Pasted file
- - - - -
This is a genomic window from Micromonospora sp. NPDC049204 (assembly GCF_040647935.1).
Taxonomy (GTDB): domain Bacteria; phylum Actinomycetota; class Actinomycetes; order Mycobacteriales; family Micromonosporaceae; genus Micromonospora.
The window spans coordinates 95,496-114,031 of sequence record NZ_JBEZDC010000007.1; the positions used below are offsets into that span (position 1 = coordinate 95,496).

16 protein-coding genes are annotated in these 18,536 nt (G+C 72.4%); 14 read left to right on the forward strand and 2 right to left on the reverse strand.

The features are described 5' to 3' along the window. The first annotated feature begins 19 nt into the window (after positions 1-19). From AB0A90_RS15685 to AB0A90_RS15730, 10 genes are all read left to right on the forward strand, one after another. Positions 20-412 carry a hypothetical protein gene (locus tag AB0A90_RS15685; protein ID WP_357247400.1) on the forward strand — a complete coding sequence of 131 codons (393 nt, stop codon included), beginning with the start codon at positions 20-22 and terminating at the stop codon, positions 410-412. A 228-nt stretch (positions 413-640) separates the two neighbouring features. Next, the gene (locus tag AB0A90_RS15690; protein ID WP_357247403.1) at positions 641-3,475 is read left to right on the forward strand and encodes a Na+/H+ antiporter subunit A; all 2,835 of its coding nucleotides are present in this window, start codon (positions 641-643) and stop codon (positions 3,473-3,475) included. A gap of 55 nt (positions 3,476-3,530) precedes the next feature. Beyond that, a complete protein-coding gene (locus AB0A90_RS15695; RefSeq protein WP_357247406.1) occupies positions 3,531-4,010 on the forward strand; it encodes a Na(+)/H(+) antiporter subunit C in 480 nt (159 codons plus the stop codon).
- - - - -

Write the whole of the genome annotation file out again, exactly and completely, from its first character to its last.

This is a genomic window from Micromonospora sp. NPDC049204 (assembly GCF_040647935.1).
Taxonomy (GTDB): domain Bacteria; phylum Actinomycetota; class Actinomycetes; order Mycobacteriales; family Micromonosporaceae; genus Micromonospora.
The window spans coordinates 95,496-114,031 of sequence record NZ_JBEZDC010000007.1; the positions used below are offsets into that span (position 1 = coordinate 95,496).

16 protein-coding genes are annotated in these 18,536 nt (G+C 72.4%); 14 read left to right on the forward strand and 2 right to left on the reverse strand.

The features are described 5' to 3' along the window. The first annotated feature begins 19 nt into the window (after positions 1-19). From AB0A90_RS15685 to AB0A90_RS15730, 10 genes are all read left to right on the forward strand, one after another. Positions 20-412 carry a hypothetical protein gene (locus tag AB0A90_RS15685; protein ID WP_357247400.1) on the forward strand — a complete coding sequence of 131 codons (393 nt, stop codon included), beginning with the start codon at positions 20-22 and terminating at the stop codon, positions 410-412. A 228-nt stretch (positions 413-640) separates the two neighbouring features. Next, the gene (locus tag AB0A90_RS15690; protein ID WP_357247403.1) at positions 641-3,475 is read left to right on the forward strand and encodes a Na+/H+ antiporter subunit A; all 2,835 of its coding nucleotides are present in this window, start codon (positions 641-643) and stop codon (positions 3,473-3,475) included. A gap of 55 nt (positions 3,476-3,530) precedes the next feature. Beyond that, a complete protein-coding gene (locus AB0A90_RS15695; RefSeq protein WP_357247406.1) occupies positions 3,531-4,010 on the forward strand; it encodes a Na(+)/H(+) antiporter subunit C in 480 nt (159 codons plus the stop codon).